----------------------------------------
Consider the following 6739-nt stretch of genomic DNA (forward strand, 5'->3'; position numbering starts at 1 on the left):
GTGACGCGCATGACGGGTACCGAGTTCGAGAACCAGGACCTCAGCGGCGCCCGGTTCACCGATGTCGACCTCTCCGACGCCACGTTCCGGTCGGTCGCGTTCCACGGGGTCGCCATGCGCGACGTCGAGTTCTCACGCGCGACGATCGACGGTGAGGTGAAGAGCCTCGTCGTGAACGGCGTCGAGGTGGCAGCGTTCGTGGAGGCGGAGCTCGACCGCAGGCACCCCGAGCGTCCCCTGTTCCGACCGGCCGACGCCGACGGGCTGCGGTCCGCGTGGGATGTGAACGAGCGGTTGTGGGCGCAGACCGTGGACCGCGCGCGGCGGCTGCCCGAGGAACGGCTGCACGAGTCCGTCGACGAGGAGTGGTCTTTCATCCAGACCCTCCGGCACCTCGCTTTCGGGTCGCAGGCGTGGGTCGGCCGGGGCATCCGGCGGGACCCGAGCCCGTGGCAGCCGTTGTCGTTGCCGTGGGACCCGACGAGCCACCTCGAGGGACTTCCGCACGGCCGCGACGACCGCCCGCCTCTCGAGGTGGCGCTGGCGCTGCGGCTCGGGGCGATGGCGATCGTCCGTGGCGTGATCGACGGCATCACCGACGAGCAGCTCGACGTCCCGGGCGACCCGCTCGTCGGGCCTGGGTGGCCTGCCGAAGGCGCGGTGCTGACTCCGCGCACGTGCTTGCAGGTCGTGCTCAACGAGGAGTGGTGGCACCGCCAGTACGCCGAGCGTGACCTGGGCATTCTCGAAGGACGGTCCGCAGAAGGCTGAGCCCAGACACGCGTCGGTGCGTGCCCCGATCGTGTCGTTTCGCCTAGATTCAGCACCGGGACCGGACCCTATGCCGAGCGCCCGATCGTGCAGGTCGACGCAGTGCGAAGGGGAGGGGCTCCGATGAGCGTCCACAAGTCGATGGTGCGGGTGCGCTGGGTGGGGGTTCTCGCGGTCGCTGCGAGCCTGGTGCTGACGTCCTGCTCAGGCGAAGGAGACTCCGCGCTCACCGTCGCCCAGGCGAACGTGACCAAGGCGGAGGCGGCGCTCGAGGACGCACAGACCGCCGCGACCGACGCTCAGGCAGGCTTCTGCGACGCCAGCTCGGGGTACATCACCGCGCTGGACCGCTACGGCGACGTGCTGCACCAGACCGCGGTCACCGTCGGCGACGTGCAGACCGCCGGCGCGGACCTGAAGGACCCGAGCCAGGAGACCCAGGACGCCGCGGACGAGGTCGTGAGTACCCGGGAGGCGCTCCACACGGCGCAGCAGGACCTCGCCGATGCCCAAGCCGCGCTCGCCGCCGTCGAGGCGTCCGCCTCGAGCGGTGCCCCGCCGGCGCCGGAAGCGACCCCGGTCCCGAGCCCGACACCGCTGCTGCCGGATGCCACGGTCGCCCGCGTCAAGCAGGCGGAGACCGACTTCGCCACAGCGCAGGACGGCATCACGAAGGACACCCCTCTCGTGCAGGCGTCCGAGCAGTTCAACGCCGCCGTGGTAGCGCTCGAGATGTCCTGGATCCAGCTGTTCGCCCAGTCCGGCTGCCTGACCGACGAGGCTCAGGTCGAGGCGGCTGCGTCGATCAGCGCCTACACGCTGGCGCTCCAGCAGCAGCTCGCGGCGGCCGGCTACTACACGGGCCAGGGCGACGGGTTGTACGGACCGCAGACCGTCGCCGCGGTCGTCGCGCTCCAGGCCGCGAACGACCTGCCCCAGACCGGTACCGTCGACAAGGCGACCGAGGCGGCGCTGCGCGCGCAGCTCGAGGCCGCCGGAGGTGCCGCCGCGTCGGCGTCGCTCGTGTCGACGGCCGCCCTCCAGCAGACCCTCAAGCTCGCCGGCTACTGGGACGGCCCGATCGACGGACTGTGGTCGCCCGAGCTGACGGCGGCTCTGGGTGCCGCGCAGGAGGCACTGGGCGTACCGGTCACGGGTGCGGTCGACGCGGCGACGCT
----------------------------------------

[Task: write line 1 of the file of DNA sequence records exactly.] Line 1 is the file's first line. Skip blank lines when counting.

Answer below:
Consider the following 6739-nt stretch of genomic DNA (forward strand, 5'->3'; position numbering starts at 1 on the left):